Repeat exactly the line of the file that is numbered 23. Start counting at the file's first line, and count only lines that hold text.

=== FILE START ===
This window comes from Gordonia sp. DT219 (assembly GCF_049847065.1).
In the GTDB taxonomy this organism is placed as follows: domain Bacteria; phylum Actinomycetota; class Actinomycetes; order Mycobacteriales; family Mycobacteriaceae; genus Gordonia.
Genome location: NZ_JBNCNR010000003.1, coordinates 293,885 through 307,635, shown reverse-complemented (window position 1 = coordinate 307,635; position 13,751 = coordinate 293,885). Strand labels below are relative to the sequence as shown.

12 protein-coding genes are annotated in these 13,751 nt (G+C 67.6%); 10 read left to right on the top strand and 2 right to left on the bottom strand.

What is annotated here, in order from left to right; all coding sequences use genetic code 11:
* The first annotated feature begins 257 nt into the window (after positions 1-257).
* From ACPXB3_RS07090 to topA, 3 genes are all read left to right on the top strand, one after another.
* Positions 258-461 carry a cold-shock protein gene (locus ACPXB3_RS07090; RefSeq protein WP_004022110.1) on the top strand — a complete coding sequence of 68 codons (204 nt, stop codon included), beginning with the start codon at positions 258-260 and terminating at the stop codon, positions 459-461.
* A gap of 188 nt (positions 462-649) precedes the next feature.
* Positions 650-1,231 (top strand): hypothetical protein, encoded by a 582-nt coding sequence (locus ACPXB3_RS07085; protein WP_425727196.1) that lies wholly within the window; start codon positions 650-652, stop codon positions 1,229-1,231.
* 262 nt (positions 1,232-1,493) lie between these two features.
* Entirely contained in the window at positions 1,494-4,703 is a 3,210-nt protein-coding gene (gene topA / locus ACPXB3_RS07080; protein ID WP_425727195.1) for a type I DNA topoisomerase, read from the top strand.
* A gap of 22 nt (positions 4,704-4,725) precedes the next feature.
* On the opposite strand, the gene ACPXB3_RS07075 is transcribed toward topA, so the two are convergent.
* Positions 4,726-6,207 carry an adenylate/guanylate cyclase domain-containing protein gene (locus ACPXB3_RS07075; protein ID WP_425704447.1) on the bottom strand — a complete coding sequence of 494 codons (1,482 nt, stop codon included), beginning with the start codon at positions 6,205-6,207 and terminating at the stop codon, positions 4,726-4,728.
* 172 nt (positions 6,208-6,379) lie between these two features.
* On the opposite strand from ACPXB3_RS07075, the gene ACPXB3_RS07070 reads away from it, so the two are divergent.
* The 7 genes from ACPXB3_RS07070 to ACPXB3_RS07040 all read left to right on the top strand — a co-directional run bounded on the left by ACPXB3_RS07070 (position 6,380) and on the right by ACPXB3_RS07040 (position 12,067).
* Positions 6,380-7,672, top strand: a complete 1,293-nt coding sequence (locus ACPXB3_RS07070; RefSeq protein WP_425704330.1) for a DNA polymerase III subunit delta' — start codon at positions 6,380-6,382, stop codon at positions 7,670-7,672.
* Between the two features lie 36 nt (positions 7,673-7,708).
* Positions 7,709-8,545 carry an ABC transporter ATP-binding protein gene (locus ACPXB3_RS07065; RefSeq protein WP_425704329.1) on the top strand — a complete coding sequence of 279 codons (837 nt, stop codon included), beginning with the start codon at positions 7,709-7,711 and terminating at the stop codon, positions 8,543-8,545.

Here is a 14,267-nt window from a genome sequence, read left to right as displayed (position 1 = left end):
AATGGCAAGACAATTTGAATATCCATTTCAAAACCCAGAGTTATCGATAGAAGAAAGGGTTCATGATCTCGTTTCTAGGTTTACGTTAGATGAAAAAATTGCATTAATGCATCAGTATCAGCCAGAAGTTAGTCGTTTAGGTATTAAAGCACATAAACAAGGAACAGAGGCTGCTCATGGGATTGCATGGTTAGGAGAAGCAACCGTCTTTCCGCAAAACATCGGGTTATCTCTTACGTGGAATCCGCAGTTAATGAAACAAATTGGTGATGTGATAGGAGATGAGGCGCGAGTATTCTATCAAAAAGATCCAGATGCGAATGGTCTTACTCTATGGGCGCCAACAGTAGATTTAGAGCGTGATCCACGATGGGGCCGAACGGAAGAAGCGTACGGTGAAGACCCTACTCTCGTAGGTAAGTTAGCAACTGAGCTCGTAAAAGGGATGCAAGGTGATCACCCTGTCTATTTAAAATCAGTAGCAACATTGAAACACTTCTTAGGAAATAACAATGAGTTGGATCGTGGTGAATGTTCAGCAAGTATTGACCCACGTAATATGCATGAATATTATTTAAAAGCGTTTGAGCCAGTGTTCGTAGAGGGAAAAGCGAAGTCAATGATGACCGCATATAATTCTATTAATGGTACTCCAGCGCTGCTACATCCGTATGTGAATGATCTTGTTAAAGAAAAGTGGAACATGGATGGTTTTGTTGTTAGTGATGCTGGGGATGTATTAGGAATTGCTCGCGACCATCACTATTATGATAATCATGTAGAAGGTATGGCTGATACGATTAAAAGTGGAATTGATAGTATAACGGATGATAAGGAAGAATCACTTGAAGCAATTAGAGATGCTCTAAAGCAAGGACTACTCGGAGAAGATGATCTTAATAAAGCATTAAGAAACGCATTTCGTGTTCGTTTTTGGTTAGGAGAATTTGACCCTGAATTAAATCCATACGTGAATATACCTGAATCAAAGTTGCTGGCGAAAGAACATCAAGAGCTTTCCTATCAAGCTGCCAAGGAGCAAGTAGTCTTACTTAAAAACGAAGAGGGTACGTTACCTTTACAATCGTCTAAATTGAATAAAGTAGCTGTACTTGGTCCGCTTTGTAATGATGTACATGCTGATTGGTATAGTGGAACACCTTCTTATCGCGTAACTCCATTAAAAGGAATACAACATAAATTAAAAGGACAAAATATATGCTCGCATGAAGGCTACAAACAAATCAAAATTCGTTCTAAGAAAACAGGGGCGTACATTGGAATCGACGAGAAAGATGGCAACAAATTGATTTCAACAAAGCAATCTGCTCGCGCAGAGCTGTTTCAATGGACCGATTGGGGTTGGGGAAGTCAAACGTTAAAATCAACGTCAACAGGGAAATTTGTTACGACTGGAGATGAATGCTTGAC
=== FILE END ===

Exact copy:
AATGGCAAGACAATTTGAATATCCATTTCAAAACCCAGAGTTATCGATAGAAGAAAGGGTTCATGATCTCGTTTCTAGGTTTACGTTAGATGAAAAAATTGCATTAATGCATCAGTATCAGCCAGAAGTTAGTCGTTTAGGTATTAAAGCACATAAACAAGGAACAGAGGCTGCTCATGGGATTGCATGGTTAGGAGAAGCAACCGTCTTTCCGCAAAACATCGGGTTATCTCTTACGTGGAATCCGCAGTTAATGAAACAAATTGGTGATGTGATAGGAGATGAGGCGCGAGTATTCTATCAAAAAGATCCAGATGCGAATGGTCTTACTCTATGGGCGCCAACAGTAGATTTAGAGCGTGATCCACGATGGGGCCGAACGGAAGAAGCGTACGGTGAAGACCCTACTCTCGTAGGTAAGTTAGCAACTGAGCTCGTAAAAGGGATGCAAGGTGATCACCCTGTCTATTTAAAATCAGTAGCAACATTGAAACACTTCTTAGGAAATAACAATGAGTTGGATCGTGGTGAATGTTCAGCAAGTATTGACCCACGTAATATGCATGAATATTATTTAAAAGCGTTTGAGCCAGTGTTCGTAGAGGGAAAAGCGAAGTCAATGATGACCGCATATAATTCTATTAATGGTACTCCAGCGCTGCTACATCCGTATGTGAATGATCTTGTTAAAGAAAAGTGGAACATGGATGGTTTTGTTGTTAGTGATGCTGGGGATGTATTAGGAATTGCTCGCGACCATCACTATTATGATAATCATGTAGAAGGTATGGCTGATACGATTAAAAGTGGAATTGATAGTATAACGGATGATAAGGAAGAATCACTTGAAGCAATTAGAGATGCTCTAAAGCAAGGACTACTCGGAGAAGATGATCTTAATAAAGCATTAAGAAACGCATTTCGTGTTCGTTTTTGGTTAGGAGAATTTGACCCTGAATTAAATCCATACGTGAATATACCTGAATCAAAGTTGCTGGCGAAAGAACATCAAGAGCTTTCCTATCAAGCTGCCAAGGAGCAAGTAGTCTTACTTAAAAACGAAGAGGGTACGTTACCTTTACAATCGTCTAAATTGAATAAAGTAGCTGTACTTGGTCCGCTTTGTAATGATGTACATGCTGATTGGTATAGTGGAACACCTTCTTATCGCGTAACTCCATTAAAAGGAATACAACATAAATTAAAAGGACAAAATATATGCTCGCATGAAGGCTACAAACAAATCAAAATTCGTTCTAAGAAAACAGGGGCGTACATTGGAATCGACGAGAAAGATGGCAACAAATTGATTTCAACAAAGCAATCTGCTCGCGCAGAGCTGTTTCAATGGACCGATTGGGGTTGGGGAAGTCAAACGTTAAAATCAACGTCAACAGGGAAATTTGTTACGACTGGAGATGAATGCTTGAC